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HobbyBoss 1/350 scale USS ‘Missouri’ BB-63 plastic model ship

With more than 1,500 parts, be prepared to spend many hours on this famous WWII battleship
Kit:86516 // Scale:1/350 // Price:$309.99
All-in-one kit that includes lots of detail
Extremely fragile photo-etched parts; metal barrels do not have bores
Injection-molded plastic (gray); 1,529 parts (30 cast metal parts; 387 photo-etched metal parts); decals
One of America’s most famous ships, the battleship USS Missouri BB-63, had an extensive career. Joining the Pacific Fleet in early 1945, it had the honor of hosting the Japanese surrender, ending World War II.

The HobbyBoss 1/350 scale USS Missouri (BB-63) plastic model kit comes packed with parts and details for the ship’s WWII configuration. The model’s whopping 1,121 injection-molded parts are complimented by a further 378 photo-etched metal parts, 30 turned aluminum barrels, and an anchor chain. That’s a lot of kit — a lot of parts, a lot of length, and a lot of time.

An impressive single-piece main deck caps a huge, one-piece hull. The molding is refined, with portholes and other features on superstructure walls that are clearly defined. Pay close attention to the instructions, as some subassemblies are built in steps before they are needed. I planned to paint as many assemblies and parts before installation as possible. I would recommend a method of labeling the various small subassemblies — I stuck mine to labeled pieces of tape mounted to cardboard segments.

The hull assembly includes internal bracing and propeller shaft bearings — these bearings might be better left out, as they caused alignment problems later in the build. I had to add filler to blend the inboard prop strakes to the hull. The fits of all of the major components are impressive. However, I recommend opening up all the mounting holes to allow parts to be more easily inserted when finished.

I assembled the 16-inch main gun turrets, leaving the gun mounts free to rotate. Then, I built up the canvas boots. The turned aluminum barrels have only dimples in the tip for mounting the plastic barrel caps — a dot of gloss black helps create the illusion of depth. Aligning the canvas boots on the turret face and keeping the angle of the main guns consistent takes care. I assembled the 5-inch secondary turrets and the turned aluminum barrels installed in place of the injection molded ones. The barrel tips have no open bore — again, a dot of gloss black creates the illusion of depth.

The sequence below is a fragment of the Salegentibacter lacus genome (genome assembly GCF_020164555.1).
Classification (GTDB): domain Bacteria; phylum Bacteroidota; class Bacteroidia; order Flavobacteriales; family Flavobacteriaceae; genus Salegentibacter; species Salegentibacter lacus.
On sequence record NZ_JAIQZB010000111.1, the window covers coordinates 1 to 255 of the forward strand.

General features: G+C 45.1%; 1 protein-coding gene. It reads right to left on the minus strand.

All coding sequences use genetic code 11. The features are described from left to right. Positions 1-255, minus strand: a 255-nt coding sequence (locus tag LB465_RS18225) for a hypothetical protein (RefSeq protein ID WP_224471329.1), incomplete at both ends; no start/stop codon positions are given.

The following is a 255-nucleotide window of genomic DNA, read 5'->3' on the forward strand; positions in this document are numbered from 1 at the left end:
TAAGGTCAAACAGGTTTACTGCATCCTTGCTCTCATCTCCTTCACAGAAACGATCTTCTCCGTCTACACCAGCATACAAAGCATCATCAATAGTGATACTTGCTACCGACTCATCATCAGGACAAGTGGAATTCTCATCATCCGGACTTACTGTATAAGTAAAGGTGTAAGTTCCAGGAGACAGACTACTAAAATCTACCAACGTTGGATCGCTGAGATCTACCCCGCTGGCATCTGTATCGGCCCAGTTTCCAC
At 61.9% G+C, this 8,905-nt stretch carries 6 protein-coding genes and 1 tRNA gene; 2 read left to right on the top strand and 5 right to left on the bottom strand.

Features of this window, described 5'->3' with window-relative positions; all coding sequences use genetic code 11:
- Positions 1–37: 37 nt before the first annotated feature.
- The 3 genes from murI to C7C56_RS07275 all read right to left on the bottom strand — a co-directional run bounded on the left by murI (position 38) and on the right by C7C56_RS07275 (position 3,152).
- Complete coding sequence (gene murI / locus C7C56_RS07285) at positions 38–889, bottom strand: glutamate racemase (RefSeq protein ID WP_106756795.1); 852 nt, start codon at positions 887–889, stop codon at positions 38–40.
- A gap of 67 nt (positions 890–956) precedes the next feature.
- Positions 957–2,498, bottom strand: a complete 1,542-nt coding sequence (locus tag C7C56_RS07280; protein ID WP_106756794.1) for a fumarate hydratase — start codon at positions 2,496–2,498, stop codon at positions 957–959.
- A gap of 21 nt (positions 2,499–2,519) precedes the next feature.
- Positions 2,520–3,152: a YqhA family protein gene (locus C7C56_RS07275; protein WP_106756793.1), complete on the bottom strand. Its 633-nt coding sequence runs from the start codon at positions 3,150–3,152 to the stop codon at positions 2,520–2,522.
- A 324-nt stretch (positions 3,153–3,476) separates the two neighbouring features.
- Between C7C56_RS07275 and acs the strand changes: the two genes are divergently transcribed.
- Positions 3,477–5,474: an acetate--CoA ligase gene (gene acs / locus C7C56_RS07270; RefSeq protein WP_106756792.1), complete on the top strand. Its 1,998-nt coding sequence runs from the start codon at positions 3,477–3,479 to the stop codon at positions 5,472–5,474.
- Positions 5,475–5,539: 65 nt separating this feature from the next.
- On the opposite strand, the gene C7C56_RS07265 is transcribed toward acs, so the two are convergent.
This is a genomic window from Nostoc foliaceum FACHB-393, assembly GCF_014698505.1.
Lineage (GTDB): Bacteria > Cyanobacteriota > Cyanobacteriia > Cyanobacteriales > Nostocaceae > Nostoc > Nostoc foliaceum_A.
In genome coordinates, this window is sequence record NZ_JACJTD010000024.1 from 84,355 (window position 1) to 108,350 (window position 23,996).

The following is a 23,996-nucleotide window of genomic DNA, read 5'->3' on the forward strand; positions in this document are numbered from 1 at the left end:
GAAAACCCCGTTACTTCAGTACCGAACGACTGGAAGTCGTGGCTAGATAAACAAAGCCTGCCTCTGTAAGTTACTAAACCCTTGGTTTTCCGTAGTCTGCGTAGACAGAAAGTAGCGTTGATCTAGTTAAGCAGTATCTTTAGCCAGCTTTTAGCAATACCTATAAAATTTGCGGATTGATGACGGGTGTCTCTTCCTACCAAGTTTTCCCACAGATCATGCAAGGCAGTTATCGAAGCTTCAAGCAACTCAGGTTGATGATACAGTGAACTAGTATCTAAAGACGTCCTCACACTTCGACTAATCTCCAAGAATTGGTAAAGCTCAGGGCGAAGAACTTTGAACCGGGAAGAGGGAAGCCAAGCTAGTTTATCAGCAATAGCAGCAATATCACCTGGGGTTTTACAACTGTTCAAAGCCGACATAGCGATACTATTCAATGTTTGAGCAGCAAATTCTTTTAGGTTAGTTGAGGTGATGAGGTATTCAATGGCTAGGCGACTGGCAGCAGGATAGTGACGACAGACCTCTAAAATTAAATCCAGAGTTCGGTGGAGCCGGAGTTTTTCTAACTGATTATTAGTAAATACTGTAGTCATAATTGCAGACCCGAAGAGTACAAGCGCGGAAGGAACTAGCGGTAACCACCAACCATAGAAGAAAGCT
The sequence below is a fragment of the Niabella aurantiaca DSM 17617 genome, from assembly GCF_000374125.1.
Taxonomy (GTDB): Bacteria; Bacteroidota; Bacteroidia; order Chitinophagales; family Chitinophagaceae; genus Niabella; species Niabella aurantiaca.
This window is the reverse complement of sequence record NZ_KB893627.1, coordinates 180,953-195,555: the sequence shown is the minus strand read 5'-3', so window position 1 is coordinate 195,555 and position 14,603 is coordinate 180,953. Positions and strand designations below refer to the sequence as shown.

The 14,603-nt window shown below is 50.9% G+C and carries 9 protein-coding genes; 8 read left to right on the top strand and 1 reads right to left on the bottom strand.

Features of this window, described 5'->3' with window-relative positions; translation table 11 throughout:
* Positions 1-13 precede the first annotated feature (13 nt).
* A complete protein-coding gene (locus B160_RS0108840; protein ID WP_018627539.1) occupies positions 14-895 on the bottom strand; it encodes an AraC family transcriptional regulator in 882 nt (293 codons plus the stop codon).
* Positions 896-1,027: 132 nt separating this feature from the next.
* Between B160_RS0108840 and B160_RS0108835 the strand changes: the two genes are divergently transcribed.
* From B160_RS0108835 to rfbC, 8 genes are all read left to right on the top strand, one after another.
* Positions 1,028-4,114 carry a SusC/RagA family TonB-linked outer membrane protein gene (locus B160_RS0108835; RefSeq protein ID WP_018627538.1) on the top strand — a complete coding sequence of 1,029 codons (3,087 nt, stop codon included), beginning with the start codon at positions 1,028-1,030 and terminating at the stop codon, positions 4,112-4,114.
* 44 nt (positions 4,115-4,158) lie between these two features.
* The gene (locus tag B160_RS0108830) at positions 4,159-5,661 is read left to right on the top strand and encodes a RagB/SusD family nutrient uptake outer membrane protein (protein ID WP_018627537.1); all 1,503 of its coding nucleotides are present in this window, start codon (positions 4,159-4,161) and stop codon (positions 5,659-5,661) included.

After building up the various superstructure elements and leaving each deck separate, I painted the decks and lower hull, then the funnel caps. Unfortunately, I forgot to paint the visible funnel interiors.

The extensive amount of photo-etched metal (PE) included adds to the detail tremendously, but it is the most fragile etched brass I’ve encountered — take great care in handling and folding it. It took me three failed attempts to figure out how to fold the tiny floater baskets found all over the ship, which is why there are none on my model.

After painting and masking the deck, I mounted all the railings to the ship. I had to review close-up pictures of the complicated main gun director radars (parts PE50 and PE56) to determine how to fold the PE because the instructions were not clear enough.

The secondary battery director radars are extremely fragile (Step 44), so I decided close was good enough to avoid possible fatal damage. Thankfully, the fragile crane folded easily. The catapults are injection molded, though the sides could probably be better served by PE.

The carriages for the included Curtiss Seahawk floatplanes do not have the angled cross piece or any other visible method to mount to the main float, so I left them off. The included anchor chain must be cut in half — you’ll want references to confirm the routing over deck features.

The 40mm antiaircraft mounts are each five pieces and look great when assembled and painted. Likewise, the numerous 20mm guns with petite PE shields look nice in scale. The many life rafts are individually molded and mounted singly or in stacks.

Once each superstructure item was finished, I mounted it to the ship, working from the main deck upward. A spray of acrylic flat was used as a final finish. Lastly, I mounted the SK-2 radar dish and all gun turrets.

Overall, HobbyBoss has created a kit worthy of the famous battlewagon. The 1/350 scale USS Missouri BB-63 plastic model kit is loaded with extras and details. Be prepared for a long marathon build, though. With more than 1,500 parts, this kit will test your endurance, as it did mine — 106 hours! It’s time for me to build a tiny airplane.
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